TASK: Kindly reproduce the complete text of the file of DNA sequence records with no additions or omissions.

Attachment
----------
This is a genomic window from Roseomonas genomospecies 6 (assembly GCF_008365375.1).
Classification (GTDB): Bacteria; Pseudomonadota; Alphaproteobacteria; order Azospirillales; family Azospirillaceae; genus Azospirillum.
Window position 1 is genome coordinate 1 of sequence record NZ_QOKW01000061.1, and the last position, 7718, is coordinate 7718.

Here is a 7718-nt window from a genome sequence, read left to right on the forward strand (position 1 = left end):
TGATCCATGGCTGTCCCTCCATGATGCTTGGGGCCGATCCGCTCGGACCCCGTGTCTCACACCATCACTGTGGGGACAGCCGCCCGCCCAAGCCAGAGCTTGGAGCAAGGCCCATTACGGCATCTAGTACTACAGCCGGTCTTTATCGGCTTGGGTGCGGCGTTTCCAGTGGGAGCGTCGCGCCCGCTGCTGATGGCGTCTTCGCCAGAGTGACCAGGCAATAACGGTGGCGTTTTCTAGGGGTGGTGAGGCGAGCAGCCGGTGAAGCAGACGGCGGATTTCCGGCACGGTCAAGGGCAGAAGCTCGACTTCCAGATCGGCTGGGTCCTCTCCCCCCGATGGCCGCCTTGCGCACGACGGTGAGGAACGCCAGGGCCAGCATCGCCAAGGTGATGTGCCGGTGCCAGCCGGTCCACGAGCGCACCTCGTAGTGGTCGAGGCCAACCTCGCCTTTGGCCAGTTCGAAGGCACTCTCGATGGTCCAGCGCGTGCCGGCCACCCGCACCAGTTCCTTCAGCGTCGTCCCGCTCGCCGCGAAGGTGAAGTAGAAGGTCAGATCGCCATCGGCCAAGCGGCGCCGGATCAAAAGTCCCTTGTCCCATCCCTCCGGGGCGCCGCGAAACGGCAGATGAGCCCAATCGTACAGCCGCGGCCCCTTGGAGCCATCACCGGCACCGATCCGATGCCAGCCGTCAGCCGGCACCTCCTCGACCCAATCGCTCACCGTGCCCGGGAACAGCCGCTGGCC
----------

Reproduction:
This is a genomic window from Roseomonas genomospecies 6 (assembly GCF_008365375.1).
Classification (GTDB): Bacteria; Pseudomonadota; Alphaproteobacteria; order Azospirillales; family Azospirillaceae; genus Azospirillum.
Window position 1 is genome coordinate 1 of sequence record NZ_QOKW01000061.1, and the last position, 7718, is coordinate 7718.

Here is a 7718-nt window from a genome sequence, read left to right on the forward strand (position 1 = left end):
TGATCCATGGCTGTCCCTCCATGATGCTTGGGGCCGATCCGCTCGGACCCCGTGTCTCACACCATCACTGTGGGGACAGCCGCCCGCCCAAGCCAGAGCTTGGAGCAAGGCCCATTACGGCATCTAGTACTACAGCCGGTCTTTATCGGCTTGGGTGCGGCGTTTCCAGTGGGAGCGTCGCGCCCGCTGCTGATGGCGTCTTCGCCAGAGTGACCAGGCAATAACGGTGGCGTTTTCTAGGGGTGGTGAGGCGAGCAGCCGGTGAAGCAGACGGCGGATTTCCGGCACGGTCAAGGGCAGAAGCTCGACTTCCAGATCGGCTGGGTCCTCTCCCCCCGATGGCCGCCTTGCGCACGACGGTGAGGAACGCCAGGGCCAGCATCGCCAAGGTGATGTGCCGGTGCCAGCCGGTCCACGAGCGCACCTCGTAGTGGTCGAGGCCAACCTCGCCTTTGGCCAGTTCGAAGGCACTCTCGATGGTCCAGCGCGTGCCGGCCACCCGCACCAGTTCCTTCAGCGTCGTCCCGCTCGCCGCGAAGGTGAAGTAGAAGGTCAGATCGCCATCGGCCAAGCGGCGCCGGATCAAAAGTCCCTTGTCCCATCCCTCCGGGGCGCCGCGAAACGGCAGATGAGCCCAATCGTACAGCCGCGGCCCCTTGGAGCCATCACCGGCACCGATCCGATGCCAGCCGTCAGCCGGCACCTCCTCGACCCAATCGCTCACCGTGCCCGGGAACAGCCGCTGGCC